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Up my street: The Bulletin's neighbourhood guide to Haren

21:44 11/09/2018

Once an independent municipality, Haren in the far north of the capital has been part of the Brussels City administration since the 1920s. Nato has its new headquarters here, Eurocontrol is based here and the national airport is next door – but it has something to offer those looking for a home away from the expat crowd and the city centre.

Haren is a world apart, isolated on its hilltop by the vast train yards below. It has a unique atmosphere for the city; it’s a village where sheep graze in the fields and people grow vegetables and flowers, while the village centre has an ancient church and cemetery as well as a picturesque police station. A network of tiny streets and country paths allow for pleasant strolls that lead to unexpected city views.

It’s also the site of some controversy: to alleviate the pressure on the city’s prisons, a huge new jail complex is under construction here, to the anger of many residents. A new metro station at Bordet is also due to be built, as part of the extension of pre-metro line 3, and the proximity to the airport means there is often noise from planes taking off and landing.

However, people choose to live here for its countryside feeling, the easy access to the ring and the availability of large houses with gardens. Three-bedroom family homes are widely available to buy for around €300,000, according to property website Immoweb. There are also a handful of recently built apartments to rent for €800-€1,000 a month.

As well as being close to the ring, several local trains stop at the two stations, Haren and Haren South. Bus 64 passes through on its route from Porte de Namur in the city centre out to Machelen over the Flemish border, but other public transport is lacking, so you’ll likely need a car if you choose to live round here. Unlike much of the city, however, parking in Haren isn’t difficult.

The local residents’ association is active in the community; its website and Facebook page list regular neighbourhood events and initiatives. You can find other local news and events in French on this blog.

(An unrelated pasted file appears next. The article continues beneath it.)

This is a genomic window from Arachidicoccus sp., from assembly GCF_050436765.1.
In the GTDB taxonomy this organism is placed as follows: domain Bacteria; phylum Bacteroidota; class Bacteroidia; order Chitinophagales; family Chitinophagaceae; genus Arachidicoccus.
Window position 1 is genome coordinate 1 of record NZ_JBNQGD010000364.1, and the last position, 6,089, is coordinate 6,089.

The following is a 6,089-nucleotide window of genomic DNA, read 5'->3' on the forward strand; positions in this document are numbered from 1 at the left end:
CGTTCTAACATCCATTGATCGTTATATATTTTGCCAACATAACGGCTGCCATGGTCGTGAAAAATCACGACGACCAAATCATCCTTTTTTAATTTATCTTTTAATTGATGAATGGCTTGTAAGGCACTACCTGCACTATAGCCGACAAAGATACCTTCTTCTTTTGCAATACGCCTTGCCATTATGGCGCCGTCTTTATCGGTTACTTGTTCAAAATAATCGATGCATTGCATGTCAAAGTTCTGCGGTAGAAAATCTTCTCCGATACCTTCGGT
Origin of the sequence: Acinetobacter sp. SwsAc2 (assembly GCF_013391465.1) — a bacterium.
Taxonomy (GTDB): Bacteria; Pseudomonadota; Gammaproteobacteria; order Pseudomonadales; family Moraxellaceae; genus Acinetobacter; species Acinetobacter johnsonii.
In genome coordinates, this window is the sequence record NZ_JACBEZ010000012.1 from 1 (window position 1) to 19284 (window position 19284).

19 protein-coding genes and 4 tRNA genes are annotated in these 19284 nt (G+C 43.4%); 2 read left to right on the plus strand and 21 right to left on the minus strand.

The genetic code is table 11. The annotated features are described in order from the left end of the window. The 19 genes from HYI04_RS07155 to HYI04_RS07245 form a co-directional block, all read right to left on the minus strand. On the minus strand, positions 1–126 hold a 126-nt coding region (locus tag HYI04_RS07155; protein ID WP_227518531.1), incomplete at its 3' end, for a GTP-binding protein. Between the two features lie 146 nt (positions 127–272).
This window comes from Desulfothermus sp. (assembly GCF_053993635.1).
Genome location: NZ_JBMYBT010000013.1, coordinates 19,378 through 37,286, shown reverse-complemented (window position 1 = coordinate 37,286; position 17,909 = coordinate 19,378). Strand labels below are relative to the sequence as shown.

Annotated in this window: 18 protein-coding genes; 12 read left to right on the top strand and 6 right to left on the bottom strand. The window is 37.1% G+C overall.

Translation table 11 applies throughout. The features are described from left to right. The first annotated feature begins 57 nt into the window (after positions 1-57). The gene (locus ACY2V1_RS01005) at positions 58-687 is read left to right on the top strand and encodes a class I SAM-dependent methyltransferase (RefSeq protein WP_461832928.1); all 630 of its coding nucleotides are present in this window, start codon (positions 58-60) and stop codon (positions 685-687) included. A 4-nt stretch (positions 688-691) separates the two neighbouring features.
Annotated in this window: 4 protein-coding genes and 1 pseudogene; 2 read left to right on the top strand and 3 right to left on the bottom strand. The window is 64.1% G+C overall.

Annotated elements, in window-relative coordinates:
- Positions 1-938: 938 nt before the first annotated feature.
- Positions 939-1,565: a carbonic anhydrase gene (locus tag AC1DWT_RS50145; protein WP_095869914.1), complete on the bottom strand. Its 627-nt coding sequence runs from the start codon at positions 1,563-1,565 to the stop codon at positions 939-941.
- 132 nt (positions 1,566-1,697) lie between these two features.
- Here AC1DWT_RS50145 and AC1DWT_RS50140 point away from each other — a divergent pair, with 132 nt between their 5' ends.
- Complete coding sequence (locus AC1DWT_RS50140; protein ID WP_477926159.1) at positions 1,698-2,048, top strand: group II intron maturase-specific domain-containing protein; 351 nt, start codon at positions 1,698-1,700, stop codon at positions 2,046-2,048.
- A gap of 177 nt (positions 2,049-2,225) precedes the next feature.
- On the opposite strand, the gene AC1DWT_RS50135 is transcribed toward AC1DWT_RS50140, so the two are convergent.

Life in Haren is fairly interesting, according to Belgian resident Laurent, a member of the local neighbourhood committee. “There’s an active community that’s diverse in age and culture, and there are nice little paths and gardens and varied landscapes – but these are under pressure from major building projects like the huge prison. It’s calm, but it’s often interrupted by the noise of aeroplanes overhead. Living here could suit anyone, although facilities for older people are fragmented: there’s a lack of local service and access to public transport is difficult.”

Favourite spots

Café In De Poort, a popular place for locals with a covered terrace and banquet hall hosting elaborate shows • Community centre De Linde hosts tea dances and concerts, zumba and keep-fit classes, knitting groups and sewing workshops, kids’ activities and Dutch conversation tables • Private swimming pool Le Dauphin • Music venue ToogenblikTeletubbie Park, named by residents • Planet Park skateboard park

Positives

  • Countryside atmosphere & active community
  • Property is good value
  • Close to ring
  • Lots of space and greenery

Negatives

  • Noise from nearby airport
  • Prison under construction nearby and lots of other construction work taking place
  • Limited accommodation to rent
  • Limited public transport
  • Lacks bars, restaurants and coffee shops
  • Many administrative tasks require a visit to the Boulevard Anspach office in the city centre
Written by Sally Tipper, Richard Harris